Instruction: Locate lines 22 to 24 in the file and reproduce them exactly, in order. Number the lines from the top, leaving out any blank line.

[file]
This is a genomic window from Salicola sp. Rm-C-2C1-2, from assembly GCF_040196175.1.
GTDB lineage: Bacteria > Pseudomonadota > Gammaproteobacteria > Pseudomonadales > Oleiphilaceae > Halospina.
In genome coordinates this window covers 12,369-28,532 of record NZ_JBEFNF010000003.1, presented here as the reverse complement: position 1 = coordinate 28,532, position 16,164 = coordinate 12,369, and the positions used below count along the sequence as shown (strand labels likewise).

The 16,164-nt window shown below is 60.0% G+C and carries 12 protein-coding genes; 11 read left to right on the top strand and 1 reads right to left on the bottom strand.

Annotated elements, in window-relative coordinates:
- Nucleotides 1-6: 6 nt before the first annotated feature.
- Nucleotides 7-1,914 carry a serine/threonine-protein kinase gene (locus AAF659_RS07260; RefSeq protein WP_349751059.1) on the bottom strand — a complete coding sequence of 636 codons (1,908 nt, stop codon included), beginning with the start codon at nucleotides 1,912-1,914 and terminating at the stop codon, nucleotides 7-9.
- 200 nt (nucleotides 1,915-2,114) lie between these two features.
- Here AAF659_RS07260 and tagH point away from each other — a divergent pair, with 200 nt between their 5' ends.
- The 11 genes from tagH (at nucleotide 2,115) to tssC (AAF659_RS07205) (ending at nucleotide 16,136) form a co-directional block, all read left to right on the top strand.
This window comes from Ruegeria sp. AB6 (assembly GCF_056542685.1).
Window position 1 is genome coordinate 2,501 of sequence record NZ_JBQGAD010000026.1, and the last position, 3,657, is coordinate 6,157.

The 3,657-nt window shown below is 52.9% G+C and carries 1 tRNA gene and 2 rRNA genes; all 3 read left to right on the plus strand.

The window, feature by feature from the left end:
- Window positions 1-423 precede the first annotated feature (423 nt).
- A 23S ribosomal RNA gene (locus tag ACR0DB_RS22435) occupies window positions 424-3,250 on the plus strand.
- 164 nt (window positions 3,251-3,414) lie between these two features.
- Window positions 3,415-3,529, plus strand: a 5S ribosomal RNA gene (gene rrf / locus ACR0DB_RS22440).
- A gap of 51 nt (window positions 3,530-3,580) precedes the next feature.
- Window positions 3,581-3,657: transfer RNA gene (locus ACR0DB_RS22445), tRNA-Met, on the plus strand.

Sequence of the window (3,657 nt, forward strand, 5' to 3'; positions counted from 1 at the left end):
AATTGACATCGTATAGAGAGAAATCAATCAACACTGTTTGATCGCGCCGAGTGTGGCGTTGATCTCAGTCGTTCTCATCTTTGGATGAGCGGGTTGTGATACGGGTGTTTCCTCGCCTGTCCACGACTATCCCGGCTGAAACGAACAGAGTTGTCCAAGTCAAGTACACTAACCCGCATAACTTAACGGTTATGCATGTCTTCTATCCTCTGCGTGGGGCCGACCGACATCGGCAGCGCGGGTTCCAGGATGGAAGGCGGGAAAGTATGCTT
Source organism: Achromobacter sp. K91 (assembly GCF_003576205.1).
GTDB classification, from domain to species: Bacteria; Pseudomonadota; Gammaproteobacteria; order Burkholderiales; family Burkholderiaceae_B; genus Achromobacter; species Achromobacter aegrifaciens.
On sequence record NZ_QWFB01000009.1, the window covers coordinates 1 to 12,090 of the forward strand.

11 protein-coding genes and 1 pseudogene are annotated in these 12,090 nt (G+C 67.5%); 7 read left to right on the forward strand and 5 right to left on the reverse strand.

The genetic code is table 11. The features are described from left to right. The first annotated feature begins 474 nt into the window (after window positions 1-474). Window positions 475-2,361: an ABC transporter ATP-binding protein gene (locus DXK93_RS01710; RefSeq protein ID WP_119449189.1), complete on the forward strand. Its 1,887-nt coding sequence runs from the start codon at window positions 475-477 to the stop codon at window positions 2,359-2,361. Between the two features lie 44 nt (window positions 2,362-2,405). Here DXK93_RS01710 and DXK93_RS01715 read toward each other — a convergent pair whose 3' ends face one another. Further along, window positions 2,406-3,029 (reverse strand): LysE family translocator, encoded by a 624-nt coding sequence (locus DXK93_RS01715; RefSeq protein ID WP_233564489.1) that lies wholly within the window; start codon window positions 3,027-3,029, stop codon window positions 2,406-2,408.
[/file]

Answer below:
AATTGACATCGTATAGAGAGAAATCAATCAACACTGTTTGATCGCGCCGAGTGTGGCGTTGATCTCAGTCGTTCTCATCTTTGGATGAGCGGGTTGTGATACGGGTGTTTCCTCGCCTGTCCACGACTATCCCGGCTGAAACGAACAGAGTTGTCCAAGTCAAGTACACTAACCCGCATAACTTAACGGTTATGCATGTCTTCTATCCTCTGCGTGGGGCCGACCGACATCGGCAGCGCGGGTTCCAGGATGGAAGGCGGGAAAGTATGCTT
Source organism: Achromobacter sp. K91 (assembly GCF_003576205.1).
GTDB classification, from domain to species: Bacteria; Pseudomonadota; Gammaproteobacteria; order Burkholderiales; family Burkholderiaceae_B; genus Achromobacter; species Achromobacter aegrifaciens.